Build Your Investments For Sustained Income Flow

Let's check out some tools to plan your investments for a sustained income flow after retirement

Build Your Investments For Sustained Income Flow
Build Your Investments For Sustained Income Flow
Prakarsh Gagdani - 05 March 2021

“I want to be poor!” No human has perhaps ever said so. But if that is the case, then what keeps us from planning our retirement, or rather considering investments, that generate sustained income flow? More often than not, at the early stages of investment, one major aspect new investors overlook is generating a sustained income flow. People say I want to grow rich, but how if you do not die rich? That is exactly why planning your portfolio in a way that you achieve your financial goals while investing into tools that help you generate sustained income flow is extremely vital. Here, I would like to shed light on some of the investment avenues that would help you to have a sustained income flow.


Systematic Withdrawal Plan: Lately, Systematic Withdrawal Plan or SWP has become like a buzzword among the investors. And why not, it is among the few options that offer the perk of having a regular income. If you go for an SWP, say you want a regular income of Rs 100,000 per month for 20 years after retirement, your age of retirement would be 60 years and today you are 30 years old. So, making an SIP of as low as Rs 16,000 per month can help you earn more than Rs 100,000 a month post retirement.

The best part is even after you start withdrawing monthly, you continue to earn compounding returns on the amount that’s still invested, which makes it a win-win. The only word of caution that goes with this option is, as you withdraw money, you are selling a few funds so you need to keep an eye on the funds sold to ensure that you do not eat away your capital.


Annuities: Consider an investment in this tool as if offers a regular payout option to the investor similar to a pension plan. It is one of the most certain and reliable sources of income that you can look up to. They function pretty much like mutual funds where you can choose to make a lump sum investment or go for SIPs. Again, there are several types of annuities, but broadly, the most popular types are immediate and deferred. Immediate Annuity allows you to reap the benefit of it almost immediately. Usually preferred by those on the verge of retirement, this option demands a lump sum investment. The Deferred Annuity, on the other hand, is where an individual would need to build a corpus over time, so would need to invest regularly to ensure that he or she earns regularly on the payout post-retirement.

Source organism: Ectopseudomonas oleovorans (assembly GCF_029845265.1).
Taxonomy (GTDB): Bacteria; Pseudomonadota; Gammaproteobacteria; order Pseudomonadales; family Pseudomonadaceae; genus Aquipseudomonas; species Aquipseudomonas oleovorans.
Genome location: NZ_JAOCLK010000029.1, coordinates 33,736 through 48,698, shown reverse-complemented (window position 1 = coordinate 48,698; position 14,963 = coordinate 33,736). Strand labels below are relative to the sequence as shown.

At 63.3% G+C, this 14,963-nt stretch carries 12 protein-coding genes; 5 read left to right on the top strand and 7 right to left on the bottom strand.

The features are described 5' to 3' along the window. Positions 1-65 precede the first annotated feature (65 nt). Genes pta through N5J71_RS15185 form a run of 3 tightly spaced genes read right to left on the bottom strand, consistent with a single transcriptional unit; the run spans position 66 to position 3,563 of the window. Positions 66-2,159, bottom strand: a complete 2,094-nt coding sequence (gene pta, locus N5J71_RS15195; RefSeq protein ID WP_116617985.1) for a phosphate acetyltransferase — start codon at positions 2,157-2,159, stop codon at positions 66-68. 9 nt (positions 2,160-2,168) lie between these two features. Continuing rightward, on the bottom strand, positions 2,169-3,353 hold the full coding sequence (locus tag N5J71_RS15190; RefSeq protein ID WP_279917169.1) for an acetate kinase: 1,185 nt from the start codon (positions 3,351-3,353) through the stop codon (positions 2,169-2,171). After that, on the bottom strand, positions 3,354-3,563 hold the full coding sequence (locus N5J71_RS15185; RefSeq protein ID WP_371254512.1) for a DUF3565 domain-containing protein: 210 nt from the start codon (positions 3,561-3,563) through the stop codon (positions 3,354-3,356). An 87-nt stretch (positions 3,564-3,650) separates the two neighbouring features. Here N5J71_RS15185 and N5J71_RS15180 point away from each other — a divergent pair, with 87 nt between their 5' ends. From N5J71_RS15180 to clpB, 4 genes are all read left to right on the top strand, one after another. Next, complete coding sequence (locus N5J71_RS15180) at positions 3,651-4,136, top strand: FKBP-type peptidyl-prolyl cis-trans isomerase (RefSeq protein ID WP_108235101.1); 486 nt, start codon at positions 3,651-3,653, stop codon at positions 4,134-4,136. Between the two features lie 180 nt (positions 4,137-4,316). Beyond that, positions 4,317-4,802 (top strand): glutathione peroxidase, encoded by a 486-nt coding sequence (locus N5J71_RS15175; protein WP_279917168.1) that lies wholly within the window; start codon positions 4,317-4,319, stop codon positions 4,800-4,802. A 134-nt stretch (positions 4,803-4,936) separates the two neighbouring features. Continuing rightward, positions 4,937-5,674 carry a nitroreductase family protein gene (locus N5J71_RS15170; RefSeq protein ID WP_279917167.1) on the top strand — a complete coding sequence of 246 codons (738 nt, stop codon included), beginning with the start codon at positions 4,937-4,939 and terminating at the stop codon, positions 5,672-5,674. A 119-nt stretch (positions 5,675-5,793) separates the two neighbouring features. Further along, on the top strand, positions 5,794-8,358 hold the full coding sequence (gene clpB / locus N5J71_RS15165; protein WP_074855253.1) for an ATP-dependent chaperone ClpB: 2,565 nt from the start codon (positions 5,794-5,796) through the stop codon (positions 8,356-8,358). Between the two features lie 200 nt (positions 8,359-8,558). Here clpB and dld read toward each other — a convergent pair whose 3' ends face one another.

Public Provident Fund: Next up is the Public Provident Fund, popularly known as PPF, which should be an inevitable part of your portfolio as you will continue to earn interest on the amount invested in this option. PPF enjoys E-E-E (Exemption-Exemption-Exemption) status as it comes with tax exemption at every stage be it investment or growth and even the maturity for this investment remains tax-free. Since PPF gives you pre-tax returns as there is no Income Tax applicable, the actual earnings are usually higher. Historically, PPF interest rates have fluctuated around 8 per cent, though current returns are at around 7.1 per cent. Besides, because PPF has a locking period of over 15 years, it is an effective tool to build up your capital while getting risk-free and tax-free returns. However, PPF investment has a cap; it cannot exceed Rs 1.5 lakh. Though the investment amount can depend upon your financial situation, I always recommend to try and invest the entire Rs 1.5 lakh in PPF to enjoy the benefits it offers.

Senior Citizens’ Saving Scheme: The Senior Citizens’ Saving Scheme, also called SCSS, is usually an inevitable part of the portfolio if you are looking at income after retirement or a sustained income in later years of life. While this scheme, as the name suggests, is meant for early retirees or senior citizens. The major incentivising factor about this option is the fact that it allows premature withdrawals while falling under Section 80C.

Having a contingency plan is a must as, during emergencies, the expenditures might be wildly erratic and might drain out a major chunk of your savings. A strong contingency plan provides you with a cushioning against such unforeseen circumstances, thus helping create a minimum impact on your goal-oriented plans. And there is nothing better than having a plan that incorporates the options that offer sustained income sources.


The author is the CEO of 5paisa.com.


DISCLAIMER: Views expressed are the authors' own, and Outlook Money does not necessarily subscribe to them. Outlook Money shall not be responsible for any damage caused to any person/organisation directly or indirectly.

Advertisement*